SYRIA WAR: CEASEFIRE DEAL SEES MILITANTS TAKE OVER IDLIB
DAMASCUS, A militant group dominated by Syria’s former Al-Qaeda affiliate on Thursday sealed its grip on northern Idlib, the last major rebel bastion, in a deal ending days of fighting with rival factions.
Hayat Tahrir al-Sham (HTS) signed a ceasefire with what was left of a rival alliance that sees it confirm its supremacy and unites the region under a militant-led administration.
Under an accord reached by rebel backer Turkey and government ally Russia in September, Ankara was expected to rein in Idlib factions to stave off a threatened government offensive with potentially disastrous humanitarian repercussions.
The militants’ deal, a copy of which was circulated on local media outlets, brings an immediate end to the fighting between HTS and the rival National Liberation Front (NLF), which was directly backed by Turkey.
“This morning, HTS and NLF signed an agreement to put an end to ongoing fighting … and establish the control of the Salvation Government in all areas,” the group’s propaganda channel Ebaa said.
The self-proclaimed Salvation Government is an HTS-dominated body which had been administering large parts of the Idlib area, including its eponymous capital.
Its reach now extends to most of Idlib province and parts of the neighbouring provinces of Aleppo and Hama.
The deal sees Islamist factions Ahrar al-Sham and Suqur al-Sham stand down, as areas they once held come under HTS administrative control.
These include the two major towns of Maaret al-Numan and Ariha, where NLF spokesman Mohammed Rashid said rebel fighters would however remain.
The clashes between HTS and its NLF rivals in Idlib had killed 137 people since the start of the year, most of them fighters, according to the Syrian Observatory for Human Rights, a Britain-based war monitor.
The deal announced Thursday provides for an immediate cessation of hostilities, an exchange of detainees, the lifting of all checkpoints inside the region, and its unification under the authority of the Salvation Government.
After an HTS victory last week and a deal Wednesday, some rebels have also withdrawn and headed north out of the bastion.
Other militants maintain a presence in the Idlib region but are allied with HTS.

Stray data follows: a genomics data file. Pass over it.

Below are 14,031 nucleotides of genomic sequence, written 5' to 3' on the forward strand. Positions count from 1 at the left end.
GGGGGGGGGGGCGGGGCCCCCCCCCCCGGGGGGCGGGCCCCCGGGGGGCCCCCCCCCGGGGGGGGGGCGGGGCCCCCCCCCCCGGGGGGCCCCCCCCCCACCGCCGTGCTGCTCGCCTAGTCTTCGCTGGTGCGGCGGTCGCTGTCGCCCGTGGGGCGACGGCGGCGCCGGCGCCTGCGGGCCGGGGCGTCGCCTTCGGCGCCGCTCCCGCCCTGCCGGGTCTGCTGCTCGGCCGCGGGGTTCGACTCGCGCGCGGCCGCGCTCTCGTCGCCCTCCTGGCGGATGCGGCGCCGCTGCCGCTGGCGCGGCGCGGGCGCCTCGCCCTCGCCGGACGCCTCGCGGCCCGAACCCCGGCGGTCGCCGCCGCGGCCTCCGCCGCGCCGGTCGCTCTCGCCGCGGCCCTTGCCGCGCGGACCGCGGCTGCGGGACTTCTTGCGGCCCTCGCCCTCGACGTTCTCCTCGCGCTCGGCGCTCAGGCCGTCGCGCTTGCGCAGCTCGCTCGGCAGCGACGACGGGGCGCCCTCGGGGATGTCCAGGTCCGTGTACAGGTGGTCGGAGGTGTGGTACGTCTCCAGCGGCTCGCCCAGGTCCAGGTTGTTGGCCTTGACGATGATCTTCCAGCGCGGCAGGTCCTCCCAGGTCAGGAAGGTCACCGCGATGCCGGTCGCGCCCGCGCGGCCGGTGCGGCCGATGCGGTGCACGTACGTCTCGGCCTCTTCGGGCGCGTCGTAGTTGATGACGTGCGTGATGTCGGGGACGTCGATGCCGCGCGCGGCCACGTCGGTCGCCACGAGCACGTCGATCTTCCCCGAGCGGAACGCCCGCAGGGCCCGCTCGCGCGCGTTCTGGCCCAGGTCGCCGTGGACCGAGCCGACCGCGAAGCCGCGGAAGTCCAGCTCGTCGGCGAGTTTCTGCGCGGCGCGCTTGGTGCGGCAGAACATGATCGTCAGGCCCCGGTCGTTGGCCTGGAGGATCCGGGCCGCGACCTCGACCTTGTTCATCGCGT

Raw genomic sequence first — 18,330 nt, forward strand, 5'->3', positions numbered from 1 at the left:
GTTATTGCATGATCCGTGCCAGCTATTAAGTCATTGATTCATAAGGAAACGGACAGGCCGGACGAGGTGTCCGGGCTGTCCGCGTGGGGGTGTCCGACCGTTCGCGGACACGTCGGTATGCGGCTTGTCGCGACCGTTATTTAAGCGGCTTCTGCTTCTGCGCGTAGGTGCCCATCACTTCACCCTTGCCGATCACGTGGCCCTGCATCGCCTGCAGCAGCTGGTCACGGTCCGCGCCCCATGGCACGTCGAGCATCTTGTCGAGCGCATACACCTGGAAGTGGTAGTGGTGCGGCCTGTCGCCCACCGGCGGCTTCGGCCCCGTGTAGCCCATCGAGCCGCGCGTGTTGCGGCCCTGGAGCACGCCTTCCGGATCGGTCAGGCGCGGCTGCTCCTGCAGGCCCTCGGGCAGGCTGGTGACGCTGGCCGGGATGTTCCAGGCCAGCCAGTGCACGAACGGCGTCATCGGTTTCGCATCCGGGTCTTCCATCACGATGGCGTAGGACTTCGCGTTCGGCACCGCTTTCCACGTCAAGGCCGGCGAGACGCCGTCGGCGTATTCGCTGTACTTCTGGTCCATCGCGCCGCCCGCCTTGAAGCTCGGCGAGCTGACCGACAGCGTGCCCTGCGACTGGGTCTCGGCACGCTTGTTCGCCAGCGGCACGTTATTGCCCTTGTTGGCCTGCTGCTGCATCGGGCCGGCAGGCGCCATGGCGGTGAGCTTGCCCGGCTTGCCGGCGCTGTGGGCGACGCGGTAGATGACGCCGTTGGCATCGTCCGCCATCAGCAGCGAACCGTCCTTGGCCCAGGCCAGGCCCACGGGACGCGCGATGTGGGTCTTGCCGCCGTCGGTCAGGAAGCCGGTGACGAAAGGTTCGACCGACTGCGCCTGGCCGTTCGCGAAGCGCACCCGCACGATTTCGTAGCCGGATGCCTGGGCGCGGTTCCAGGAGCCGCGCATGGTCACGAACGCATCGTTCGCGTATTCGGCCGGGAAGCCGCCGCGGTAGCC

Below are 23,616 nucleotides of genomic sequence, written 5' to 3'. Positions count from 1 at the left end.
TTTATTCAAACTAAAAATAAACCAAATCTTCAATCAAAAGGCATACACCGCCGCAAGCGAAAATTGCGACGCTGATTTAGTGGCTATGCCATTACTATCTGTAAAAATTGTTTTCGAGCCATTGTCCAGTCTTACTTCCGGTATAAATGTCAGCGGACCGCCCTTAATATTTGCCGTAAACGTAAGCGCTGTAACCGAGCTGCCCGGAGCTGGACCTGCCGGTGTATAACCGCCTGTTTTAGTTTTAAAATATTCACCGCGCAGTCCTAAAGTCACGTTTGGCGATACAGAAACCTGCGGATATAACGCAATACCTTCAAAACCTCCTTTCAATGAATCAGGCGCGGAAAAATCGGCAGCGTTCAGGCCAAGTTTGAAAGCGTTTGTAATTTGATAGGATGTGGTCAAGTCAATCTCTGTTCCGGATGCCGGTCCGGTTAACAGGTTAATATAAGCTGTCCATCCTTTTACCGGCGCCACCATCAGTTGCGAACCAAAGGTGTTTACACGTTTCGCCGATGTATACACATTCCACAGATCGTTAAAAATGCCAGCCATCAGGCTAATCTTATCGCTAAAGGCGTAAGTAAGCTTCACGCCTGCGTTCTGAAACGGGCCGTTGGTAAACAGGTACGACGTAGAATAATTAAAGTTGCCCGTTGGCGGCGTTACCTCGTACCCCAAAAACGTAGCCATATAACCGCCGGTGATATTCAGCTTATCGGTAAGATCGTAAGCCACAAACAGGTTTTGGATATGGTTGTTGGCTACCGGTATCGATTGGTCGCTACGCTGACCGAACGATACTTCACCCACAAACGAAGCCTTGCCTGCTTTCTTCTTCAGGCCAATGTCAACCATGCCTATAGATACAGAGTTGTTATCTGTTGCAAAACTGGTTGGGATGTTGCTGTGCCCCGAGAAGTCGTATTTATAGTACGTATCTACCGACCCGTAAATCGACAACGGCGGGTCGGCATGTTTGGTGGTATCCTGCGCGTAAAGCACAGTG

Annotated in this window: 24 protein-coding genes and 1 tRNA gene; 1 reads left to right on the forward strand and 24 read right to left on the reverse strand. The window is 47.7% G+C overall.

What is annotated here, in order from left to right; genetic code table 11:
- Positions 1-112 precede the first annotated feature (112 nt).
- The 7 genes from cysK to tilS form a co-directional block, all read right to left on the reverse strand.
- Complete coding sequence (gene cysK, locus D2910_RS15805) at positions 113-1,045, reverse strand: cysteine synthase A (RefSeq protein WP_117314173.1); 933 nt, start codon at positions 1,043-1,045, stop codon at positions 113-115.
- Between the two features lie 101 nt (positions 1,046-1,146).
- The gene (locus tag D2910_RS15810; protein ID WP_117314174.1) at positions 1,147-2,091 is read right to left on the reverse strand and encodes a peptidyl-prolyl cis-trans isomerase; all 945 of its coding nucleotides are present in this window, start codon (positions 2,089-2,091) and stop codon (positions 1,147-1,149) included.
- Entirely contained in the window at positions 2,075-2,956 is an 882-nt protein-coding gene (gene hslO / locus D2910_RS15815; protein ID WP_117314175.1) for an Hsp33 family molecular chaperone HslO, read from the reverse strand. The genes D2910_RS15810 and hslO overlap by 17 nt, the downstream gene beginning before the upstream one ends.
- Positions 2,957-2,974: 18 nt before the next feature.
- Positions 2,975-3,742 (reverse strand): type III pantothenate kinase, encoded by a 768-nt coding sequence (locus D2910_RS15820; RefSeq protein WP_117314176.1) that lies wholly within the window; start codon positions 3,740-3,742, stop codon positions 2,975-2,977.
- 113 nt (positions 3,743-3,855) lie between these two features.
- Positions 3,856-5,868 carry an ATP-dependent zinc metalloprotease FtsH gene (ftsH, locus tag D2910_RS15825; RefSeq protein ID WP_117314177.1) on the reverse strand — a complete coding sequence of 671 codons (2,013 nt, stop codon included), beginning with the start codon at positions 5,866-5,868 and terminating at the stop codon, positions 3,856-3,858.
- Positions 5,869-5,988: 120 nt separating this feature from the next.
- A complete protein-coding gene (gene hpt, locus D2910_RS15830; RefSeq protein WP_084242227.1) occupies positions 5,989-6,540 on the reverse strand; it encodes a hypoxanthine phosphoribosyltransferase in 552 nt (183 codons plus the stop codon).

It was however unclear how the HTS administrative takeover would affect the implementation of the Turkish-Russian deal for a buffer zone around Idlib.
Under the memorandum signed on Sep 17, militants were supposed to withdraw from the planned demilitarised area by mid-October but never did.
Simultaneously, Ankara has been threatening to launch a cross-border offensive against the Kurdish militia controlling large parts of northeastern Syria.
The announcement last month by US President Donald Trump that he was ordering a full troop pullout from Syria has left Washington’s Kurdish allies more exposed than ever.
They have had to cosy up to Damascus, at the expense of their plans for increased autonomy, to guarantee their survival in the face of Turkish threats.
Turkey, which considers the Kurdish YPG militia a terrorist organisation, could move into northern Syria to create a buffer along its border.
On Thursday, Ankara warned it would launch an offensive against Syrian Kurdish forces if the United States delayed its withdrawal.
Syria’s war has killed more than 360,000 people since it started in 2011 with the brutal repression of anti-government protests.
With backing from Russia and Iran, the government gained ground against rebels and militants last year, and is now in control of around two-thirds of the country.
Source: NAM NEWS NETWORKhttps://syrianewsgazette.com/syria-war-ceasefire-deal-sees-militants-take-over-idlib/General